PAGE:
Money isn’t something to be hoarded. It’s a resource to be used.

Your job is to figure out how to make smart investments with your money and your time so when the money goes out, more comes back.

Finding deals, book keeping, filing, issuing reports … all the things you have to do when you are managing real estate … you can hire people to do for you.

By hiring experts instead of trying to do everything yourself, the quality of your work will improve.

When you hire the best, it doesn’t cost you money … it makes you money.

Syndicating lets you work at scale, which makes your job easier and helps you work better.

Leveraging your real estate experience

A quantum leap requires leverage. As a smart deal-maker, you leverage your time and your money … but you also leverage your experience resume.

All the successes … and all the failures … you’ve had in real estate deals over the years become your greatest attributes.

As a syndicator, your job is to find real estate opportunities and package them as passive investments for people who have more money than they have time.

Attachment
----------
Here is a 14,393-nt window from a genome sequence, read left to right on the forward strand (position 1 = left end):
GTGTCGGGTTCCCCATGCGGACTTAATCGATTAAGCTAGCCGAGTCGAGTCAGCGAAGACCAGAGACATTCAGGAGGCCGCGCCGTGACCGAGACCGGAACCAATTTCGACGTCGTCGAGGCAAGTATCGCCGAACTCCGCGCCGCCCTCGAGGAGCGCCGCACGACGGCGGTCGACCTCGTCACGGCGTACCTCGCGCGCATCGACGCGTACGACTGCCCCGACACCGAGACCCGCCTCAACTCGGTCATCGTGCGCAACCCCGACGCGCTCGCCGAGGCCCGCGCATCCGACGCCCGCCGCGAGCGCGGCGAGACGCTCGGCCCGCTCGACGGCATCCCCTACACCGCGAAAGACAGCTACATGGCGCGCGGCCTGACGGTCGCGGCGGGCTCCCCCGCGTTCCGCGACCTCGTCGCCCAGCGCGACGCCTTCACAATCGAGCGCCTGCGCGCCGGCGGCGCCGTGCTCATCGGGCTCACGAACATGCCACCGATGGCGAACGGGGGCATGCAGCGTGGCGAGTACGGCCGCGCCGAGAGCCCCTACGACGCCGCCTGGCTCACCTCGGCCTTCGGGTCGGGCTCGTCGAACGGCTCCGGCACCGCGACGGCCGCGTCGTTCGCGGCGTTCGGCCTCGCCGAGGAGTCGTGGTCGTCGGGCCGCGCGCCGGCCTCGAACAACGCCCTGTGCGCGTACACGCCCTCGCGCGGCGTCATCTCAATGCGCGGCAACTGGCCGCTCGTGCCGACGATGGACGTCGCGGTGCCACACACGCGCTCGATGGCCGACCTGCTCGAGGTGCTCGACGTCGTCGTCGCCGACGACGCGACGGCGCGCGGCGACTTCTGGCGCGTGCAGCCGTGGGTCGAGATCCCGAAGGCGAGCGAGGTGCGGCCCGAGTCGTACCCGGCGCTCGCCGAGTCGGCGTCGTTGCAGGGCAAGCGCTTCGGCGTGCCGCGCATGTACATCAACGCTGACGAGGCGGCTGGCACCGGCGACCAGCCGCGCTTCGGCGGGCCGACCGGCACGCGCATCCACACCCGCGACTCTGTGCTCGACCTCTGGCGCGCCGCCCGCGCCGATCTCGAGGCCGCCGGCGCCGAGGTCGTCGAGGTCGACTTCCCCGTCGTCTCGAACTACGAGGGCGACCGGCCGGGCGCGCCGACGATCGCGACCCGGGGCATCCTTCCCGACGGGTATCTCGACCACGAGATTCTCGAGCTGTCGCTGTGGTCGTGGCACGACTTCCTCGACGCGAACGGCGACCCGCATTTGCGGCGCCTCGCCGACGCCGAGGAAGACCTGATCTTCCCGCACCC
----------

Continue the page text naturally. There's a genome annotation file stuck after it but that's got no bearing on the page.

Your experience making real estate deals for yourself makes you a valuable resource to your investors. You’ll know what markets to shop in, when to buy, and how to generate cash flow.

And with syndication, the bigger the deals you take on, the smaller the cut you can take … and still make a nice return.

This means an even bigger slice of the pie can go to your investors … making the deal more attractive for them.

Creating your own job and getting paid

When you raise money to do a syndicated deal, you are creating a job for yourself.

If you do the job well, syndication can be a very lucrative opportunity.

When you partner with private investors, you make money when the deal makes money. You get paid when your investors do.

But there are other ways to earn money as a syndicator. You can charge additional fees for all the work you are doing to manage the deal.

Some syndicators bill a fee up front called a “promote.” This fee allows them to make income while they are working to make the deal happen, so they can then bring in revenue for their investors.

You can also add fees for the time you spend working to sell a property, acquire a property, or finance your deals.

There is plenty of money to be made if the deal is good.

Getting started in syndication